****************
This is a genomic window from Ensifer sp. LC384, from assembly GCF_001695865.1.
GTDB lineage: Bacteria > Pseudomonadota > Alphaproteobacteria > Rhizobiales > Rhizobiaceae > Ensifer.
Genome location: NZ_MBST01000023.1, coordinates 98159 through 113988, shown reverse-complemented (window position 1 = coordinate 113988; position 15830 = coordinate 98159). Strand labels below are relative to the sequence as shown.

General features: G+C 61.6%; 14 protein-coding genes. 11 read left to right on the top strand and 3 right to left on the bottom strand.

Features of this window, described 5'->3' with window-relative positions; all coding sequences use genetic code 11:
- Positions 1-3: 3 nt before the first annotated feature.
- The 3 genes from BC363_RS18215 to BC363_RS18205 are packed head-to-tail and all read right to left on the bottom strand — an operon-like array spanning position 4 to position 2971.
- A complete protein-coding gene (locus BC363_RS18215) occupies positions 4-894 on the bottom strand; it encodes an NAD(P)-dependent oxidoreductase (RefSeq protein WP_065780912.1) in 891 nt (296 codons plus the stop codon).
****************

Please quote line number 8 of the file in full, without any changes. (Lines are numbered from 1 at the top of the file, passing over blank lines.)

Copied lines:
- A complete protein-coding gene (locus BC363_RS18215) occupies positions 4-894 on the bottom strand; it encodes an NAD(P)-dependent oxidoreductase (RefSeq protein WP_065780912.1) in 891 nt (296 codons plus the stop codon).